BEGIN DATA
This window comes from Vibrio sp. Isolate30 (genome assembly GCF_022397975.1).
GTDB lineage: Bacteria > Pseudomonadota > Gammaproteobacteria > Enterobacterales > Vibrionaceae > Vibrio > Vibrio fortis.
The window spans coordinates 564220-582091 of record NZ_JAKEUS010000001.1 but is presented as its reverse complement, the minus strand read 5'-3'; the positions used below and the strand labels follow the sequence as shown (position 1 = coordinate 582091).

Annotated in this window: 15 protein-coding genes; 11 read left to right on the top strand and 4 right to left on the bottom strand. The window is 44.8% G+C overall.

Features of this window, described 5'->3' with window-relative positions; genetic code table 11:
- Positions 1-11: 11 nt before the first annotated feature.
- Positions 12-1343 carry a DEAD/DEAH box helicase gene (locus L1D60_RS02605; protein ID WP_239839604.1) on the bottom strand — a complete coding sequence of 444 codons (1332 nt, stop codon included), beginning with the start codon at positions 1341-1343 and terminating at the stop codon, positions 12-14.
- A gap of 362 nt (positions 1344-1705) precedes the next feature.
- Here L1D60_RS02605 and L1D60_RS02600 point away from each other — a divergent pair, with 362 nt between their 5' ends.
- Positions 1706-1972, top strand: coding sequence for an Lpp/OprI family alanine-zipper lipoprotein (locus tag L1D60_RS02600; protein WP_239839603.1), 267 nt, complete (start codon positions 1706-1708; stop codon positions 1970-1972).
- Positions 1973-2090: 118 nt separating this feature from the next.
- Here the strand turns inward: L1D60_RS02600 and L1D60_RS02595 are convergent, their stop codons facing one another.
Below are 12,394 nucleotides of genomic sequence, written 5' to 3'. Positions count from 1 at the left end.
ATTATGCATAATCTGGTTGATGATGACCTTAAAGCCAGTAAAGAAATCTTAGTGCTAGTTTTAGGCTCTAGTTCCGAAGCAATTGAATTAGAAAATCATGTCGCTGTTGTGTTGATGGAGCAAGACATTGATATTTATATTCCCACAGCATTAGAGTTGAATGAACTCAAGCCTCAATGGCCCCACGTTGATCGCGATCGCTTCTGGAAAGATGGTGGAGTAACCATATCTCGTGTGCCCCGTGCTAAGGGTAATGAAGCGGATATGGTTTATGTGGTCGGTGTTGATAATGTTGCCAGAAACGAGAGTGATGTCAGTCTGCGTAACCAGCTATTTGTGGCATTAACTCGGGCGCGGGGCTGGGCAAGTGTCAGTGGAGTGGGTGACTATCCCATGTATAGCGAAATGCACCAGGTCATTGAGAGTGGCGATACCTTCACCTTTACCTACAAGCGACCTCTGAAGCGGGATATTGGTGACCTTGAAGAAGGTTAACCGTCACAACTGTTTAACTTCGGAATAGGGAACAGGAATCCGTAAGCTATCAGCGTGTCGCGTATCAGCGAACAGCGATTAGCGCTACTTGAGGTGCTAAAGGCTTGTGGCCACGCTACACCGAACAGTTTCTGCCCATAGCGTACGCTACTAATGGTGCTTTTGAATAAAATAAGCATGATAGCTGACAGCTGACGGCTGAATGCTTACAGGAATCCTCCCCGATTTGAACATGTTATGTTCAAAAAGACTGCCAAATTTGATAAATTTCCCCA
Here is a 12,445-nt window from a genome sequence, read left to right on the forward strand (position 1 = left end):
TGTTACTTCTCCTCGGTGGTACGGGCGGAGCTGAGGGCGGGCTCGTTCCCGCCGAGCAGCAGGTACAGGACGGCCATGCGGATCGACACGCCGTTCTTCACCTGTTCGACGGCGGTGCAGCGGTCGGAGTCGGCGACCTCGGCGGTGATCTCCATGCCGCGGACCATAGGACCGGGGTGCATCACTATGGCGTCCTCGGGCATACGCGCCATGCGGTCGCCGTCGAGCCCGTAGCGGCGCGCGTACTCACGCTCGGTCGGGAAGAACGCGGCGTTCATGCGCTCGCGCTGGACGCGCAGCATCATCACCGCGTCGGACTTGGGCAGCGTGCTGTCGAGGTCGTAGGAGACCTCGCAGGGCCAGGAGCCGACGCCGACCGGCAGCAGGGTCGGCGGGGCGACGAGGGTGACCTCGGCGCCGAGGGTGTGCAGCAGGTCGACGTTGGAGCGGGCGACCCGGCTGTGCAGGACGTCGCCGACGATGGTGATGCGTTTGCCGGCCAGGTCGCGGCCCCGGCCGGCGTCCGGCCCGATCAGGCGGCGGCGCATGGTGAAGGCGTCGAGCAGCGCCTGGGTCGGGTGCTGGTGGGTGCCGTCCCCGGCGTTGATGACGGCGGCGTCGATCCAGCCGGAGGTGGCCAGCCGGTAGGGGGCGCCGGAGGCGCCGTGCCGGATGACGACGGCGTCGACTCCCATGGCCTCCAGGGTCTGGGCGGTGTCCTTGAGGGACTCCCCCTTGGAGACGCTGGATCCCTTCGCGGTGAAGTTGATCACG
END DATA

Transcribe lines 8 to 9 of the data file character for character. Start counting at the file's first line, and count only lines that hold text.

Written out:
- A gap of 362 nt (positions 1344-1705) precedes the next feature.
- Here L1D60_RS02605 and L1D60_RS02600 point away from each other — a divergent pair, with 362 nt between their 5' ends.